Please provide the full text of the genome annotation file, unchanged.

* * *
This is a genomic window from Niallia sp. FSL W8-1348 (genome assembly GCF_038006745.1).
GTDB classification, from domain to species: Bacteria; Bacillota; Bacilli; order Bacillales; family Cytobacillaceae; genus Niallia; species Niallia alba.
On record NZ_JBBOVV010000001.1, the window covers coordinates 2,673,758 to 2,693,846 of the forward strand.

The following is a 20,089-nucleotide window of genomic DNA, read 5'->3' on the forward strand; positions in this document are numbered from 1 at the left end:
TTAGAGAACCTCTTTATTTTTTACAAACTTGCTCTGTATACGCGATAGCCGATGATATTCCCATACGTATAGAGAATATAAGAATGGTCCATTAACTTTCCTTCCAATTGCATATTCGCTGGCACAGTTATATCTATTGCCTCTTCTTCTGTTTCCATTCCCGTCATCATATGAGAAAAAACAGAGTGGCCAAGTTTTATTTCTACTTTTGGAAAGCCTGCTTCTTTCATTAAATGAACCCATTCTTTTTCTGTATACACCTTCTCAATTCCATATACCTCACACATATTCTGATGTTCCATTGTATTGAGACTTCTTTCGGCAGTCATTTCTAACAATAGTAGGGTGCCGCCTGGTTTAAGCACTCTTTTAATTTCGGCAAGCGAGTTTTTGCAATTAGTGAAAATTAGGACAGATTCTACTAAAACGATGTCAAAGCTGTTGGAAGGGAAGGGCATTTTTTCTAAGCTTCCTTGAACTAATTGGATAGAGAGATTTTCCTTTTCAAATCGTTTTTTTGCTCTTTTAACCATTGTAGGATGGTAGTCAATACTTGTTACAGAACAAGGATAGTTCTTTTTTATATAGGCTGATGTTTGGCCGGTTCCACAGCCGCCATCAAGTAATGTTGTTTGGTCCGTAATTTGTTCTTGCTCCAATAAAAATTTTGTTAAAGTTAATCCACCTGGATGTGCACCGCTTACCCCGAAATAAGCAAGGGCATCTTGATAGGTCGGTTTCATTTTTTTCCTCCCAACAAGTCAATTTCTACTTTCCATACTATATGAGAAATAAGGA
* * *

This is a genomic window from Niallia sp. FSL W8-1348 (genome assembly GCF_038006745.1).
GTDB classification, from domain to species: Bacteria; Bacillota; Bacilli; order Bacillales; family Cytobacillaceae; genus Niallia; species Niallia alba.
On record NZ_JBBOVV010000001.1, the window covers coordinates 2,673,758 to 2,693,846 of the forward strand.

The following is a 20,089-nucleotide window of genomic DNA, read 5'->3' on the forward strand; positions in this document are numbered from 1 at the left end:
TTAGAGAACCTCTTTATTTTTTACAAACTTGCTCTGTATACGCGATAGCCGATGATATTCCCATACGTATAGAGAATATAAGAATGGTCCATTAACTTTCCTTCCAATTGCATATTCGCTGGCACAGTTATATCTATTGCCTCTTCTTCTGTTTCCATTCCCGTCATCATATGAGAAAAAACAGAGTGGCCAAGTTTTATTTCTACTTTTGGAAAGCCTGCTTCTTTCATTAAATGAACCCATTCTTTTTCTGTATACACCTTCTCAATTCCATATACCTCACACATATTCTGATGTTCCATTGTATTGAGACTTCTTTCGGCAGTCATTTCTAACAATAGTAGGGTGCCGCCTGGTTTAAGCACTCTTTTAATTTCGGCAAGCGAGTTTTTGCAATTAGTGAAAATTAGGACAGATTCTACTAAAACGATGTCAAAGCTGTTGGAAGGGAAGGGCATTTTTTCTAAGCTTCCTTGAACTAATTGGATAGAGAGATTTTCCTTTTCAAATCGTTTTTTTGCTCTTTTAACCATTGTAGGATGGTAGTCAATACTTGTTACAGAACAAGGATAGTTCTTTTTTATATAGGCTGATGTTTGGCCGGTTCCACAGCCGCCATCAAGTAATGTTGTTTGGTCCGTAATTTGTTCTTGCTCCAATAAAAATTTTGTTAAAGTTAATCCACCTGGATGTGCACCGCTTACCCCGAAATAAGCAAGGGCATCTTGATAGGTCGGTTTCATTTTTTTCCTCCCAACAAGTCAATTTCTACTTTCCATACTATATGAGAAATAAGGA